Charles Dharapak/AP
The Monitor can exclusively report that Malia Obama (l.) likes eggs Benedict. We're not sure about that guy on the right.

How much does Malia Obama tip? A brush with American royalty.

It's Washington, so sometimes your barista daughter just might wait on the president's daughter. But it's still a hoot, and Malia Obama seemed, well, normal.

My daughter’s voice was breathless on the other end of the phone: “I just waited on Malia Obama!”

How cool! How Washington! I thought.

What did Malia eat? What did she wear? Who was she with? And most important of all, how much did she tip? My questions spilled forth, as I cooled my heels in the White House briefing room waiting for a briefing that was eventually postponed.

My daughter, Becca, has been waiting tables at Open City café for a few weeks before heading back to college, and regularly encounters interesting people. The restaurant is in the Woodley Park neighborhood of Washington, well situated between two major hotels, and gets people from all over the world. But Malia Obama, a local girl who goes to Sidwell Friends School nearby, is her coolest customer yet.

So here’s the skinny: Malia had frozen chai and eggs Benedict. She wore flip-flops, cutoff jean shorts, and a Georgetown T-shirt. She was with two girlfriends – and it was one of her friends who picked up the check. The tip: $8 on a $45 bill.

“Not so bad considering they’re teens!” said Becca, herself just a few years older than her customers.

The girls sat inside, while the Secret Service detail sat outside on the patio keeping watch.

“I don’t think she wanted them close by,” Becca surmised.

So what’s Malia like in person? Shy? Outgoing? Becca says she seemed “perfectly normal, your average teenager.” Though very tall. And the president’s daughter.

This correspondent once stood in line behind Chelsea Clinton at a Starbucks near Sidwell back in the 1990s. She ordered a mocha, I think. But I didn't interact with her. Despite my profession, I'm not big on bothering famous people, especially when they are famous only because of their parents. So I'm proud of my daughter for interacting with D.C.'s most famous 16-year-old without panicking or spilling frozen chai on her lap.

And I'm glad to know that Malia seems to be a normal teenager, despite growing up in a fishbowl. She and her friends appear to have been well trained. Because in Washington, you never know when your waitress is going to be the daughter of a White House correspondent.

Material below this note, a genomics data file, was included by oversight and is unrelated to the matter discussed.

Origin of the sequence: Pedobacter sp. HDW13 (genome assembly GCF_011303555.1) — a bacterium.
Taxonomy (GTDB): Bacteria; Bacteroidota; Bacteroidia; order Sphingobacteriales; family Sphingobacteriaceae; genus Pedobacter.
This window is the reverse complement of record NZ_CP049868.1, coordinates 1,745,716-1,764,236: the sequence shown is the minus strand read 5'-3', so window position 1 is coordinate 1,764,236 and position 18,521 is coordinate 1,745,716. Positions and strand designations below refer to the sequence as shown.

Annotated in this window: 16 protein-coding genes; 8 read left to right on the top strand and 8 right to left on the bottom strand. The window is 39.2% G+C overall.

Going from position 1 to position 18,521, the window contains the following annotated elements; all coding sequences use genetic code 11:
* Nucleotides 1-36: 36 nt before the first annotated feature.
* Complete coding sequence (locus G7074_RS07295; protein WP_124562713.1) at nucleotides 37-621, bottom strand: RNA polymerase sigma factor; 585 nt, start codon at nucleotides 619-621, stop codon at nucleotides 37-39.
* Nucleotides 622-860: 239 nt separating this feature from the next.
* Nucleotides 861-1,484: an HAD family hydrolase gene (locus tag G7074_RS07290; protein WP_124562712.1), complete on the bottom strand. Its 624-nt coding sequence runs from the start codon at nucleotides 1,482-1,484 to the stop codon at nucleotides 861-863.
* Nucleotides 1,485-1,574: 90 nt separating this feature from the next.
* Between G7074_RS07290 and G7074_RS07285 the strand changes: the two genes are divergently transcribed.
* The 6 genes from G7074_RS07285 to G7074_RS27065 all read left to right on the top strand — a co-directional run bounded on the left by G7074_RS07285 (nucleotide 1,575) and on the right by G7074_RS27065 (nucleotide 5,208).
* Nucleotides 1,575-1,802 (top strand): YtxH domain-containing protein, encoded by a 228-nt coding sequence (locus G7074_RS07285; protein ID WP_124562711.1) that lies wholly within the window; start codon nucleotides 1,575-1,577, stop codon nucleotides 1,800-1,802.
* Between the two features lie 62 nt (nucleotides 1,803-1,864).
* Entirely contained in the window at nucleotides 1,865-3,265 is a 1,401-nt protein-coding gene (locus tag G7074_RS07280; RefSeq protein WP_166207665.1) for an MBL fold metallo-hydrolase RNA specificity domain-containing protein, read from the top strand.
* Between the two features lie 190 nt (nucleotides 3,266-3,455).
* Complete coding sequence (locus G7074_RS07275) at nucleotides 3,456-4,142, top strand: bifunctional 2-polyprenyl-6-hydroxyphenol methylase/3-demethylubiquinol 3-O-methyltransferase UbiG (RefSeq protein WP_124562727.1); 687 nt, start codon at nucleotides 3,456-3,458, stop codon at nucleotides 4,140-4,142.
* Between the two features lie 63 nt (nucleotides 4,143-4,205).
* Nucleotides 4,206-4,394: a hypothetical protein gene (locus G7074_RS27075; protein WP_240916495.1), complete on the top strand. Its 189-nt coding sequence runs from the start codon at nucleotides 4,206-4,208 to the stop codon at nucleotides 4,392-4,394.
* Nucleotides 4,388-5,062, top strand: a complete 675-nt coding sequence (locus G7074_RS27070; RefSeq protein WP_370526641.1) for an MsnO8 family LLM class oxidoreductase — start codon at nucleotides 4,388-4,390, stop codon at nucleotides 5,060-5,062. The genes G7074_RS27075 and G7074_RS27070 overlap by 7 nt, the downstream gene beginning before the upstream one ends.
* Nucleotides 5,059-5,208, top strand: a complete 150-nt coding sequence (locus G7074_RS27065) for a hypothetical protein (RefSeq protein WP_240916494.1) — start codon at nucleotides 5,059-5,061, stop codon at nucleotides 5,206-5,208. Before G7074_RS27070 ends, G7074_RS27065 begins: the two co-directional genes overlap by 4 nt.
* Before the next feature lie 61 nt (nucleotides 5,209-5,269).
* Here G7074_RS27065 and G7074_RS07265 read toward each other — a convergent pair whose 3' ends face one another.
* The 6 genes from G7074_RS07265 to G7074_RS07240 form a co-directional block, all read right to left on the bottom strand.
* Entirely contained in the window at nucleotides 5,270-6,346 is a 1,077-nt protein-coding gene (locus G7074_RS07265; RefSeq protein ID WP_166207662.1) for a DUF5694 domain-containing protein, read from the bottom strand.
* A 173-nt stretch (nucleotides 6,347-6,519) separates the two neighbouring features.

You've read  of  free articles. Subscribe to continue.

Dear Reader,

About a year ago, I happened upon this statement about the Monitor in the Harvard Business Review – under the charming heading of “do things that don’t interest you”:

“Many things that end up” being meaningful, writes social scientist Joseph Grenny, “have come from conference workshops, articles, or online videos that began as a chore and ended with an insight. My work in Kenya, for example, was heavily influenced by a Christian Science Monitor article I had forced myself to read 10 years earlier. Sometimes, we call things ‘boring’ simply because they lie outside the box we are currently in.”

If you were to come up with a punchline to a joke about the Monitor, that would probably be it. We’re seen as being global, fair, insightful, and perhaps a bit too earnest. We’re the bran muffin of journalism.

But you know what? We change lives. And I’m going to argue that we change lives precisely because we force open that too-small box that most human beings think they live in.

The Monitor is a peculiar little publication that’s hard for the world to figure out. We’re run by a church, but we’re not only for church members and we’re not about converting people. We’re known as being fair even as the world becomes as polarized as at any time since the newspaper’s founding in 1908.

We have a mission beyond circulation, we want to bridge divides. We’re about kicking down the door of thought everywhere and saying, “You are bigger and more capable than you realize. And we can prove it.”

If you’re looking for bran muffin journalism, you can subscribe to the Monitor for $15. You’ll get the Monitor Weekly magazine, the Monitor Daily email, and unlimited access to

QR Code to How much does Malia Obama tip? A brush with American royalty.
Read this article in
QR Code to Subscription page
Start your subscription today